The new recording channel from Rupert Neve is more than just the sum of his existing Portico processor modules...
Rupert Neve believes that audio gear should have a wide audio bandwidth, and in his new Portico II Channel, the bandwidth extends all the way from 2Hz to 160kHz between the ‑3dB points. This may seem generous even for those with pet bats, but it makes sense. Whenever audio devices are connected in series, the combined frequency response is reduced: the wider the response of each device, the less of a problem this is. Wide bandwidths also mean reduced phase‑shift, and provide high-sample‑rate A-D converters with something to chew on.
As its name suggests, the Portico II Channel adopts a channel‑strip format, and is based on modules lifted from three existing Rupert Neve products, combined and enhanced with some useful extra features. It is nicely engineered in a simple steel rackmount case, adorned by a substantial metal front panel, clear black‑on‑cream printing and elegant anodised aluminium knobs. Coloured status LEDs are integrated into the push‑switches.
As well as the expected mic/line amp, four‑band EQ and compressor/limiter, there's a variable 'Silk' section, a tunable de‑esser and some useful VCA filtering and detection options. A swept high‑pass filter may also be switched into the compressor's side‑chain, and a blend control allows parallel compression to be achieved.
The circuitry appears to use full-size rather than surface‑mount components, but it isn't all discrete, as the compressor section is based around a VCA chip, and the circuitry also employs a number of the ubiquitous NE5534 op‑amp chips.
Rupert's favoured single‑sided class‑A approach isn't strictly possible with op‑amps, but he uses a technique he explained to me many years ago when he was designing consoles for Amek. His trick is to offset the DC operating level by a Volt or so, which means that only one side of the circuitry is being used (and it is thus, in effect, operating in class A) until the signal level is well above that needed to disguise any crossover distortion from the double‑sided circuitry used by the op‑amps, which can be very objectionable even in tiny amounts. You lose a tiny amount of headroom in the op‑amp, but the trade‑off is well worth it. It's a simple, but brilliant idea!
The Portico II Channel can accept mic, line or instrument DI sources, and the mic input presents a 10kΩ, non‑reactive input load that can handle signals of over 20dBu without the need for a pad, and which is claimed to maintain a 2dB noise figure over a wide range of gain settings. A 'thru' jack is provided for the DI input (also a jack) to allow the signal to be split between the Portico II Channel and an instrument amplifier. There are also side‑chain send and return points and Link sockets to connect two units for stereo operation. These connections drive the compressors from a common side‑chain signal, but the EQ sections remain independent. All connections other than the DI In and Thru are located on the rear panel.
The mic and line input gain is adjustable in two stages, with a switched rotary control providing up to 66dB of gain in 6dB increments, and a conventional rotary pot for fine trimming over a ±6dB range. The 12dB/octave high‑pass filter is continuously variable from 20‑250Hz.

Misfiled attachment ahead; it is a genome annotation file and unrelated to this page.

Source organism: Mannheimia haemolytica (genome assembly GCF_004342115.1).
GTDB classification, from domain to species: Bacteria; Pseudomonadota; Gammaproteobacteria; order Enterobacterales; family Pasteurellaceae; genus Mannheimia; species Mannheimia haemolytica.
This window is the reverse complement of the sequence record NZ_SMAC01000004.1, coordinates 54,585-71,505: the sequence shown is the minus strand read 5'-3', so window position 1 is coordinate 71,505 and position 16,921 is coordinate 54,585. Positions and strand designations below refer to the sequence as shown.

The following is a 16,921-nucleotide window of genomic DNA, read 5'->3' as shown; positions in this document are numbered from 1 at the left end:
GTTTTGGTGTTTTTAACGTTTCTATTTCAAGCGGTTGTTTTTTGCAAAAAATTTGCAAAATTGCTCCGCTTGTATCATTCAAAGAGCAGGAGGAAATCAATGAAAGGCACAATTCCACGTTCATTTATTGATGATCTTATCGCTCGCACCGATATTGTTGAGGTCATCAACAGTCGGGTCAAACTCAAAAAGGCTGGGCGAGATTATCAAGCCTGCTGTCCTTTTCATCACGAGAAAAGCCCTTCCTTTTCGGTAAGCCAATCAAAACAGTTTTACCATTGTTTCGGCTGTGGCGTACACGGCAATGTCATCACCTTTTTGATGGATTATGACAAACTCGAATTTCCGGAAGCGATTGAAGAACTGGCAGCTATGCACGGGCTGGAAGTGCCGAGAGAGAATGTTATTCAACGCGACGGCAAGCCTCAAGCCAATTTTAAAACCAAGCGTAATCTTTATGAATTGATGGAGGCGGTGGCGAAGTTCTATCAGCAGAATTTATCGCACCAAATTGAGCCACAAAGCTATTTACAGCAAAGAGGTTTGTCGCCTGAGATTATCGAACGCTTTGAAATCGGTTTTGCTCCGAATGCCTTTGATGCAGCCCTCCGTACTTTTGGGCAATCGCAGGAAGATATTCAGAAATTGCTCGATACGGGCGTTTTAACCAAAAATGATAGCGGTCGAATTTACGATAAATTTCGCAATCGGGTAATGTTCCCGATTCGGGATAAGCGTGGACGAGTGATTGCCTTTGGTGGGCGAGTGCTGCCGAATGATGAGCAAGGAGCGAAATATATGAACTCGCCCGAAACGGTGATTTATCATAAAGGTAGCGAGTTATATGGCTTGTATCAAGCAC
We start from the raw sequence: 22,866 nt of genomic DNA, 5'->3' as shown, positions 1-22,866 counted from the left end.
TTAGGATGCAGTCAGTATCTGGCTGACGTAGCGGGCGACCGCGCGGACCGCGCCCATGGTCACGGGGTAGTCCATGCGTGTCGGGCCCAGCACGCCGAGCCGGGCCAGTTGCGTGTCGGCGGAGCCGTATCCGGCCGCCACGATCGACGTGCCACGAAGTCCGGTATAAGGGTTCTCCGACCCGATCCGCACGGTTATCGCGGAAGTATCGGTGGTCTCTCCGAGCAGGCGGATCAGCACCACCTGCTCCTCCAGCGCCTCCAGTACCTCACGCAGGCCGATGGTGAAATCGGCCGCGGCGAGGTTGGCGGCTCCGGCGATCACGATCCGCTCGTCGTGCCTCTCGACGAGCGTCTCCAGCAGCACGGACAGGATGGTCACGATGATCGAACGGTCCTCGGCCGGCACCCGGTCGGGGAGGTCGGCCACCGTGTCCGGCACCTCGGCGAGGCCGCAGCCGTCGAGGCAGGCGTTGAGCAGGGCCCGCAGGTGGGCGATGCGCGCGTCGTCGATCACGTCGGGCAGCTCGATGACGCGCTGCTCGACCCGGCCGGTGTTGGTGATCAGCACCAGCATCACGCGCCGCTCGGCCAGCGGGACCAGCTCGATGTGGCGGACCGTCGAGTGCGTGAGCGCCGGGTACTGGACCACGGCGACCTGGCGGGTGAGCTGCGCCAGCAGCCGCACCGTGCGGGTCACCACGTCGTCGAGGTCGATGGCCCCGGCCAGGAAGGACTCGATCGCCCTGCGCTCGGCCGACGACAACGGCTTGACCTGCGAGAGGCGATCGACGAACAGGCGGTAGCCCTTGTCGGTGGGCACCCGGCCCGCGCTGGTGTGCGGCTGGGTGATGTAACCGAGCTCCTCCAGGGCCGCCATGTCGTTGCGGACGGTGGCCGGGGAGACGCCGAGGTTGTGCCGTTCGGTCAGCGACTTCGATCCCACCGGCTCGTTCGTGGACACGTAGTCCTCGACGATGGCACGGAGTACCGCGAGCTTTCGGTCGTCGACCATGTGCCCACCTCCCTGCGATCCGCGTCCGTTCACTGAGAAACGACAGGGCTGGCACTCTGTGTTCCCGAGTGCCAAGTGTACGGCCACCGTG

Rather than feeding the microphone signal directly from the XLR socket into an audio transformer, which presents a reactive load, this design is based on a variation of Rupert's Transformer‑like Amplifier (TLA), which incorporates a toroidal low‑pass filter to attenuate anything above 150kHz, reducing the risk of radio transmission getting into the audio circuitry. This is a balanced but non‑floating circuit that, with the gain set to zero, can handle levels of up to 20dBu. Its input impedance is also higher than that of many mic inputs. This reduces the loading on the mics, which can be particularly advantageous with passive ribbon mics.
Also on a balanced XLR, the line input feeds most of the same circuitry, but it has less gain available, and bypasses the phantom power to avoid unwelcome accidents. Only the fine gain-trim control operates in line mode, although the polarity‑invert button still applies. By contrast, the unbalanced DI input, which has a very high 3MΩ impedance, feeds both sets of gain control.
Front-panel buttons activate the 48V phantom power, polarity inversion and mute, and select between mic and line inputs. An LED adjacent to the Trim control shows when a signal is present.
The input transformer follows the TLA stage and the polarity‑invert switch, but comes before the high‑pass filter. The transformer output stage, meanwhile, is based around the design used for RND's 5088 console, and uses class-A discrete circuitry to drive the transformer. This provides a floating output with true galvanic isolation, the maximum output level being +25dBu, at which level the audio bandwidth is still 20Hz to 40kHz. According to the block diagram, the output transformer has a primary winding to feed the level meter, and a separate secondary winding for the Texture/Silk feedback circuit.